Bonaventura’s emergence in contrast to Donnarumma, Romagnoli and Locatelli shows another type of a balance in team building. Lapadula spent the majority of his career in Serie B, making appearances for eight different sides before scoring 27 goals for Pescara last season. Right Ignazio Abate and super sub Mati Fernandez are the side’s elder statesmen at 30. Left back Mattia De Sciglio is still just 24 years old. Milan’s rebuild follows an ideal theoretical blueprint: a foundation built from the youth academy (Abate, De Sciglio, Donnarumma, Locatelli), finding value in transfer windows (Suso, Bonaventura, Lapadula), sprinkled with the occasional high priced signing (Carlos Bacca).
In another world, Montella would still be the manager of Fiorentina. After all, it wasn’t a lack of results that got him fired, but a cryptically worded “lack of respect”. Up until that time, the 42-year-old led Fiorentina to three consecutive fourth place Serie A finishes while gaining plaudits for a possession based style. It was this combination of results with an entertaining style that made Montella the hottest young manager of Serie A. Lead by midfielder Borja Valero, Fiorentina was described as being the most Spanish side in Italy during that era.
In hiring Montella, Milan owner Silvio Berlusconi promised the same combination of style and substance. And while Montella relies upon a 4-3-3 formation at Milan instead of the 3-5-2 system he built his name upon, the principles of build up play are similar. Milan rely on center backs Romagnoli and Gustavo Gomez to begin play out of the back, with Locatelli relieving pressure from the duo. Juraj Kucka is far from the most technical midfielder on the squad, yet his physicality is essential alongside the nuanced Bonaventura and Locatelli in bringing balance to the midfield trio (Kucka will often mark opposition playmakers as well). Suso and M’Baye Niang provide penetration from the wings, and Bacca the goals. Milan’s insistence in developing play from the back was on display against Inter’s first half press. Montella has also developed a pragmatic side. In a draw away at Fiorentina earlier this season, Milan had just 38% possession.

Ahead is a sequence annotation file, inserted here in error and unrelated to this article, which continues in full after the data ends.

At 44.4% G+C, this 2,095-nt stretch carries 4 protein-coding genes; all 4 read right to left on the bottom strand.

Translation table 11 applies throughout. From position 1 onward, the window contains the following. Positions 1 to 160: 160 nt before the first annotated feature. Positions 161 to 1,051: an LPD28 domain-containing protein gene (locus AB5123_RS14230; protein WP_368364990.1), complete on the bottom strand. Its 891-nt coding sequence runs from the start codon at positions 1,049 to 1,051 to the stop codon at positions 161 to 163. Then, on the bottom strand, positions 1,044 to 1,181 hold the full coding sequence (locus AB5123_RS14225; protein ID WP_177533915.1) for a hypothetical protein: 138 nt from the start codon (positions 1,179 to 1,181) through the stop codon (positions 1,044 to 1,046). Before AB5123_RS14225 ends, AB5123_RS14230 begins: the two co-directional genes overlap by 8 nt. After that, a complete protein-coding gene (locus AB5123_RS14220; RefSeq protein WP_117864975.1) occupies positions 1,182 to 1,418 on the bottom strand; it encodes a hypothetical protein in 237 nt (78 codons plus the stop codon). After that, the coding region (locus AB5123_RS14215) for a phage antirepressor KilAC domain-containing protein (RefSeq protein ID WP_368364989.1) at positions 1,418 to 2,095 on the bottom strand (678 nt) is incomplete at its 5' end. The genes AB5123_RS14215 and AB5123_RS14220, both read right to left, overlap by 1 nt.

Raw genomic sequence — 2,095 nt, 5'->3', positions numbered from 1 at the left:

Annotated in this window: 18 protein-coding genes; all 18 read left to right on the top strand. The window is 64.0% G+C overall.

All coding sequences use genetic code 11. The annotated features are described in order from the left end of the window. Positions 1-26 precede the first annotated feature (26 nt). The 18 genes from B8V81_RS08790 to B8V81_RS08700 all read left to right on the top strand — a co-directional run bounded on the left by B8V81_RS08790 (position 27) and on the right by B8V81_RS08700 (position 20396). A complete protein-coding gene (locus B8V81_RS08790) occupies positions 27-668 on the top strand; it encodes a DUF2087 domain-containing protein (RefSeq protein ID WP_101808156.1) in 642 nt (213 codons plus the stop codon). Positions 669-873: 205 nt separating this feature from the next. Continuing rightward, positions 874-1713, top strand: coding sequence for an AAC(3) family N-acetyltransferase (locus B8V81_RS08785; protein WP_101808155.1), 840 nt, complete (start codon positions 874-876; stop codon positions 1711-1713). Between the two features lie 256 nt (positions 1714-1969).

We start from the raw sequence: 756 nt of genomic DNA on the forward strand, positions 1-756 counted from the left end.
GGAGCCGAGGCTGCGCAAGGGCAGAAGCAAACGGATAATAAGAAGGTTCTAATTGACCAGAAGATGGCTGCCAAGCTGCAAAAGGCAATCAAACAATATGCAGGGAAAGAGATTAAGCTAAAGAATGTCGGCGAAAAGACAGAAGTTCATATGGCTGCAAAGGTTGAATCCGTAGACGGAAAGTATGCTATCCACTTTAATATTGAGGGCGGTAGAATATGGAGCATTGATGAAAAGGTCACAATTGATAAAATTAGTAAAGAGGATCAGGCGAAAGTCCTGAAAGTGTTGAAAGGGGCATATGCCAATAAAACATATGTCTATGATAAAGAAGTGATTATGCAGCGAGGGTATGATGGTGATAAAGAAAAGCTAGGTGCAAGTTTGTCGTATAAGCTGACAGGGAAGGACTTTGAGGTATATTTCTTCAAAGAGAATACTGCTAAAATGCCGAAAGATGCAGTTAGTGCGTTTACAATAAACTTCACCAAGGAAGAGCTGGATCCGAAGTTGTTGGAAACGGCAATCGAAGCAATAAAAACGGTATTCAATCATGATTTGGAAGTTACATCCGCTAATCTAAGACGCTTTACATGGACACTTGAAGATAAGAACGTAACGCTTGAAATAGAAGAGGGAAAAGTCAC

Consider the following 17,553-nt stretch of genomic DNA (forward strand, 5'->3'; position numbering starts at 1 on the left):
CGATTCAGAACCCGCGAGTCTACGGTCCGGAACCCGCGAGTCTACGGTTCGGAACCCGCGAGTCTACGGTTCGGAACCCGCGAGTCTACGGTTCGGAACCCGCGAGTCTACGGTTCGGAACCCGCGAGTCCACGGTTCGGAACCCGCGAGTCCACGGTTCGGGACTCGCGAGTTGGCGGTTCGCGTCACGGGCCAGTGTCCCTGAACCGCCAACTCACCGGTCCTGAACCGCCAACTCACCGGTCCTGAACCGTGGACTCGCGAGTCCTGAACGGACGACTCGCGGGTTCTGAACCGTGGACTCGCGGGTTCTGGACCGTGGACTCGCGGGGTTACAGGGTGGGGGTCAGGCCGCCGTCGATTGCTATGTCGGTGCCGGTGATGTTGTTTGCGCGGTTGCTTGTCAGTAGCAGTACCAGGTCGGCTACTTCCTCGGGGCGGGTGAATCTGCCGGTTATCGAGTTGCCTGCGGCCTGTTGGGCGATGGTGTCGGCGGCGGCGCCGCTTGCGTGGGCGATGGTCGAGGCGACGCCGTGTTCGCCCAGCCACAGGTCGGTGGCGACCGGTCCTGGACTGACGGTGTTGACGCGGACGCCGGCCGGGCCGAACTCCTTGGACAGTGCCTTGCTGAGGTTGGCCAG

There must be a measure of appreciation for last season’s manager Sinisa Mihajlovic, who was hired in June and gone by the following April. Wins and losses aside, it was Mihajlovic who promoted a then 16 year old Donnarumma to the senior team, handed him his debut, and made him a permanent starter midway through the season. Mihajlovic also gave 18-year-old Romagnoli his Milan debut at center back. Locatelli was promoted to the senior side last season. In fact, again taking place in this alternative soccer world, if Niang had never been hurt in a car accident midway last February, Mihajlovic may still be Milan’s manager (this also shows the importance of Niang, who began to fulfill his promise alongside Carlos Bacca in a 4-4-2 last season, and now plays on the left side of the attack in Montella’s 4-3-3).
2015 also marked the first time in 60 years that neither Milan nor Internazionale qualified for a European competition. Milan finished 10th and Inter finished 8th that season, a combined 67 points behind first place Juventus. This season’s Milan derby showed glimpses of an identity for both sides: Inter, now under Stefano Pioli, played with an intensity often missing under Frank de Boer; Milan tried to pass their way out. And currently sitting just four points back of first place Juventus, we are experiencing, in real time, the answer to the original question of Milan’s importance to the overall success of Serie A.